Stravinsky's rival for a time in neo-classicism was the German Paul Hindemith, who mixed spiky dissonance, polyphony and free ranging chromaticism into a style which was "useful". He produced both chamber works and orchestral works in this style, perhaps most famously "Mathis der Maler". His chamber output includes his Sonata for French Horn, an expressionistic work filled with dark detail and internal connections.

Sergei Prokofiev's Symphony No. 1 (1917), which remains one of his most popular works, is generally considered to be the composition that first brought this renewed interest in the classical music era in audible form to a wide public.

Busoni wrote in a letter to Paul Bekker, "By 'Young Classicalism' I mean the mastery, the sifting and the turning to account of all the gains of previous experiments and their inclusion in strong and beautiful forms." (p.20) Roman Vlad has constrasted the "classicism" of Stravinsky, external forms and patterns used in works, with the "classicality" of Busoni, internal disposition and attitude of the artist towards works (Samson 1977).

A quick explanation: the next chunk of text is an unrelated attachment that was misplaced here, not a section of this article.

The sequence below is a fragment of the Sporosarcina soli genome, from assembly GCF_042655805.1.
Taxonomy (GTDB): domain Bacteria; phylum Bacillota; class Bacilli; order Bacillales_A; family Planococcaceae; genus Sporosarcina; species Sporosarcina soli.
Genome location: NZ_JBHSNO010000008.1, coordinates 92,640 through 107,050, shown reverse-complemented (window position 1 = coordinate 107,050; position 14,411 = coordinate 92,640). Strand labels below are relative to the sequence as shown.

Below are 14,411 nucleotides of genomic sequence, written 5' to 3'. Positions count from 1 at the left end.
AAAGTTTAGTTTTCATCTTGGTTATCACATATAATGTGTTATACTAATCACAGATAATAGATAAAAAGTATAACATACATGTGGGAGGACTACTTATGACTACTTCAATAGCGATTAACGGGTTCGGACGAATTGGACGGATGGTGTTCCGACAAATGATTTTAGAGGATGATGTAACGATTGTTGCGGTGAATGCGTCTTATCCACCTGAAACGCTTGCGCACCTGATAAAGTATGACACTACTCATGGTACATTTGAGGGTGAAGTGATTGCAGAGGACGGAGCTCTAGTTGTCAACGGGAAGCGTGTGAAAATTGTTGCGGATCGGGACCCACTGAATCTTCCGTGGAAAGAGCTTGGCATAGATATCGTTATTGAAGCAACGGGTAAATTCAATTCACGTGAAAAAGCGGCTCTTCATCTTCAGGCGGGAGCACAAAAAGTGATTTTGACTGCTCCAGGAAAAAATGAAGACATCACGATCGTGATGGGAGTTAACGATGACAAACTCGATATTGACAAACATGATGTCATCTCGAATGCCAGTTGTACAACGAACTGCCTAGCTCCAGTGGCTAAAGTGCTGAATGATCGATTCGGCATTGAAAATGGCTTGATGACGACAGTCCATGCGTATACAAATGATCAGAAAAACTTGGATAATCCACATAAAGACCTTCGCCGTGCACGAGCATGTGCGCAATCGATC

Neo-classicism found a welcome audience in America, the school of Nadia Boulanger promulgated ideas about music based on their understanding of Stravinsky's music. Students of theirs include neo-classicists Elliott Carter (in his early years), Aaron Copland, Roy Harris, Darius Milhaud, Astor Piazzolla and Virgil Thomson.

See also


  • Albright, Daniel (2004). Modernism and Music: An Anthology of Sources. University of Chicago Press. ISBN 0226012670.
  • Samson, Jim (1977). Music in Transition: A Study of Tonal Expansion and Atonality, 1900-1920. New York: W.W. Norton & Company. ISBN 0393021939.
  • Busoni; trans. Roasamond Ley (1957). The Essence of Music and Other Papers. London.
  • Stravinsky, Igor The Poetics of Music

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Music Sound, v. 2.0, by MultiMedia

This guide is licensed under the GNU Free Documentation License. It uses material from the Wikipedia.